Osteoporosis is most likely to be diagnosed following a fragility fracture. The doctor will take a careful history of the patient's risk factors, including a possible family history of easily broken bones as well as a medication history and questions about such lifestyle factors as exercise, diet, smoking, and drinking.
The doctor may order a blood test to rule out a thyroid disorder or to check the levels of sex hormones in the blood. An x ray of the affected part of the body will be taken. The definitive diagnostic test, however, is a test of bone mineral density, sometimes called a bone densitometry test. To take this test, the patient lies on an examination table while two x-ray beams of different intensities are aimed at the bones. The result is called a T-score. It is calculated by comparing the patient's bone mineral
density to that of a healthy thirty-year-old of the same sex and race. A T-score of −1.0 or higher is normal. A score between −1.0 and −2.5 indicates osteopenia. A score below −2.5 indicates osteoporosis.
Treatment of osteoporosis includes a combination of lifestyle changes and medications for most patients. With regard to medications, hormone replacement therapy (HRT) used to be considered the main way of treating osteoporosis in women. But newer studies show that HRT increases the risk of heart disease and cancer in some women. So other medications that work by slowing the process of bone loss or by increasing bone density over time are more widely prescribed. Some of these medications have the additional advantage of working well in men with osteoporosis and in people who must take steroid drugs for other health problems.
Recommended lifestyle changes that can reduce the rate of bone loss include regular exercise, particularly weight-bearing forms of exercise like walking, dancing, treadmill exercises, and jumping. Other measures include quitting smoking, taking supplemental vitamin D and calcium, and watching one's alcohol intake.
The prognosis for osteoporosis depends on its type and cause; the patient's age, sex, and ethnicity; the presence of other diseases or disorders; and the patient's willingness to follow the doctor's recommendations about medications and lifestyle changes.
People do not die from osteoporosis itself but from complications from bone fractures. These complications can include chronic pain, pneumonia, blood clots in the deep veins of the leg, or breathing disorders caused by the stooped posture that results from compression fractures in the spine. The death rate within the first six months after a hip fracture is 14 percent. Even patients who survive often have a greatly lowered quality of life.
People cannot change such risk factors for osteoporosis as age, sex, and race, but they can eat properly, exercise regularly, and ask their doctor about vitamin D and calcium supplements. Women who have not yet gone through menopause should get at least 1,000 milligrams (mg) of
elemental calcium and a minimum of 800 international units (IU) of vitamin D every day. Women who have completed menopause, anyone who must take steroid medications, and all men and women over 65 should aim for 1,500 mg of elemental calcium and at least 800 IU of vitamin D daily.
Older adults should also try to reduce their risk of falls whether or not they have osteoporosis. There are balance and strength exercises that older adults can practice at home. In addition, safety measures should be taken, including wearing properly fitted shoes with non-slip soles; checking one's house for loose rugs, poor lighting, and other hazards; installing grab bars in shower stalls; and keeping a cordless phone within easy reach in case of an accident.
WORDS TO KNOW
Compression fracture : A fracture caused by the collapse of a vertebra in the spinal column, usually caused either by trauma or by weakening of the bone in osteoporosis.
Fragility fracture : A fracture that occurs as a result of a fall from standing height or less. A person with healthy bones would not suffer a broken bone falling from a standing position.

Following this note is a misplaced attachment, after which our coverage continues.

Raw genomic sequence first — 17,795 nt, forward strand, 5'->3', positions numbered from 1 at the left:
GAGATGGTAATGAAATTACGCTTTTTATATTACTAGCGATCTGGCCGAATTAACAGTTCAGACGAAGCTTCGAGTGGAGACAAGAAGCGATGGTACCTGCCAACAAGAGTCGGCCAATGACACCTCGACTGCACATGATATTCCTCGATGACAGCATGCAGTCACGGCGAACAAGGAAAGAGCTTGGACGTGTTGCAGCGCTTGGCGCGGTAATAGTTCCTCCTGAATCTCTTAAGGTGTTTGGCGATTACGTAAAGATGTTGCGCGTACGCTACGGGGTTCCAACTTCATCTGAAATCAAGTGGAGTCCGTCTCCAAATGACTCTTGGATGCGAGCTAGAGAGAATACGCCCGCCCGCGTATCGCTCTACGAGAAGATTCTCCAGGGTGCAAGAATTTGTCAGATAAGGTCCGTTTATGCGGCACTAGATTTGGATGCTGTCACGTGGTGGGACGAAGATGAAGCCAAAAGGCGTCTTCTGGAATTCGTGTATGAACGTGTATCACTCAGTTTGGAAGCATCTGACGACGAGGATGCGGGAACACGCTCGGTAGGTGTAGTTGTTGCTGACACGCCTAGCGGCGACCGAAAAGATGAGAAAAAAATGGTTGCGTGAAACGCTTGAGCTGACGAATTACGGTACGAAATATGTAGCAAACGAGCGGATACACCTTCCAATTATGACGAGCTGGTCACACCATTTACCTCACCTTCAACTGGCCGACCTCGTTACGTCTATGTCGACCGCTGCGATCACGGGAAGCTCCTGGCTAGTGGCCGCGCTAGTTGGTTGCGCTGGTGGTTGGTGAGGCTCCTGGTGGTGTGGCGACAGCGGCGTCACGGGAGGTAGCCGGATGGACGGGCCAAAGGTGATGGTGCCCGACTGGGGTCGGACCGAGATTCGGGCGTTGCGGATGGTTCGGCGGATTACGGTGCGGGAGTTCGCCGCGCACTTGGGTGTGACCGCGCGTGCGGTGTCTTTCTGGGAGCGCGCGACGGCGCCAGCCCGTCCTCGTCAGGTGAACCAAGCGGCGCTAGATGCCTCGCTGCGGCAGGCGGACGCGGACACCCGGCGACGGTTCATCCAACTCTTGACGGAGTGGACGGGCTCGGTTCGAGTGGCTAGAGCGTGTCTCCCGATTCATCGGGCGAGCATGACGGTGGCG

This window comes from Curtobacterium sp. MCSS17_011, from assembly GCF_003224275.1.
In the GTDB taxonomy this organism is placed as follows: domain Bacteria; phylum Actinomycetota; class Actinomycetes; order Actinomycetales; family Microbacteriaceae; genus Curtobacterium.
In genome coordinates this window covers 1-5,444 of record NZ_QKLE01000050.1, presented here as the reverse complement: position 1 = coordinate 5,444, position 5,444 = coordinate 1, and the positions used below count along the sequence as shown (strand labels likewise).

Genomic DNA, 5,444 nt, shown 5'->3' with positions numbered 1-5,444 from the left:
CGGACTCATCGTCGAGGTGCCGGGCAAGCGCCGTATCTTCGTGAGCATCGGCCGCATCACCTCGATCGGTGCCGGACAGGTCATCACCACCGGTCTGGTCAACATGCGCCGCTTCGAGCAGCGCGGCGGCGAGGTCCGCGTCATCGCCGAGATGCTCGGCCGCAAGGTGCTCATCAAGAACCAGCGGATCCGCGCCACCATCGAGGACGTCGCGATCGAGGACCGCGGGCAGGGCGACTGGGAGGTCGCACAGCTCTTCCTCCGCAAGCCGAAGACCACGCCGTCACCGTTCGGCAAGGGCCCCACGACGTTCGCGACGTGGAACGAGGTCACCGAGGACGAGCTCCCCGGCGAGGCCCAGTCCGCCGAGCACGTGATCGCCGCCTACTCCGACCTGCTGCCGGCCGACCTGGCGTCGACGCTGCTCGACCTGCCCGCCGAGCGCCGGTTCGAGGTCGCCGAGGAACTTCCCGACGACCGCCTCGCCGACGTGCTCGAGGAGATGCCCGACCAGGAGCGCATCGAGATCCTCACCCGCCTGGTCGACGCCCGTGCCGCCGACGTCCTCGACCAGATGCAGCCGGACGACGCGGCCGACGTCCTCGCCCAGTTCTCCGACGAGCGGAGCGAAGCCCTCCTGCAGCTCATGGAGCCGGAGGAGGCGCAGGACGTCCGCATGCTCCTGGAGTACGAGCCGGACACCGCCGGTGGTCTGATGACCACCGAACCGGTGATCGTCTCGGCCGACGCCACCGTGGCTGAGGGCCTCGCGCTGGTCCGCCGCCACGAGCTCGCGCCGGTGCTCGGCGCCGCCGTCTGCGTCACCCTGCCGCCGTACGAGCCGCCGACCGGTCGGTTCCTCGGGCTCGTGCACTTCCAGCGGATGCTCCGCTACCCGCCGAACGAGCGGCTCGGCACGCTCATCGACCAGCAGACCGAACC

Osteopenia : The medical name for low bone mass, a condition that often precedes osteoporosis.
Resorption : The removal of old bone from the body.
T-score : The score on a bone density test, calculated by comparing the patient's bone mineral density to that of a healthy thirty-year-old of the same sex and race.
Vertebra (plural, vertebrae) : One of the segments of bone that make up the spinal column.
Osteoporosis is likely to continue to be a serious health concern because of the aging of the American population. As people continue to live longer, the number of people with Type 2 (age-related) osteoporosis will increase. In addition, people who are at risk for osteoporosis because of sex, race, or a family history of weak bones may not be completely able to prevent the disease even by careful attention to diet and exercise. It is possible that more effective medications to prevent bone loss or restore bone density will be developed.
Goldmann, David R. American College of Physicians Home Medical Guide to Osteoporosis. New York: Dorling Kindersley Publishers, 2000.
Hoffman, Gretchen. Osteoporosis. Tarrytown, NY: Marshall Cavendish Benchmark, 2008.
American Family Physician Patient Handout. Osteoporosis. Available online at http://www.aafp.org/afp/20040301/1207ph.html (posted March 1, 2004; accessed April 27, 2008).
3D Health Animations. Osteoporosis. Available online at http://www.healthscout.com/animation/68/48/main.html (accessed April 27, 2008). Animation has a playing time of a minute and a half.
History Channel. JFK's Secret Illness. Available online at http://www.history.com/media.do?id=presidents_jfk_secretillness_broadband&action=clip (accessed April 28, 2008). This is a three-and-a-half-minute video clip about President Kennedy's osteoporosis and other illnesses.
KidsHealth. Osteoporosis. Available online at http://www.kidshealth.org/kid/grownup/conditions/osteoporosis.html (updated April 2008; accessed April 27, 2008).
National Institute of Arthritis and Musculoskeletal and Skin Diseases (NIAMS). Osteoporosis Overview. Available online in PDF format at http://www.niams.nih.gov/Health_Info/Bone/Osteoporosis/overview.pdf (updated December 2007; accessed April 27, 2008).
National Institutes of Health (NIH). Check Up on Your Bones. Available online at http://www.niams.nih.gov/Health_Info/Bone/Optool/index.asp (accessed April 27, 2008). This is an interactive Web site for people of all ages to identify personal risk factors for osteoporosis and suggest possible approaches for reducing risk. It takes about five minutes to answer the questions and obtain a personal profile of bone health.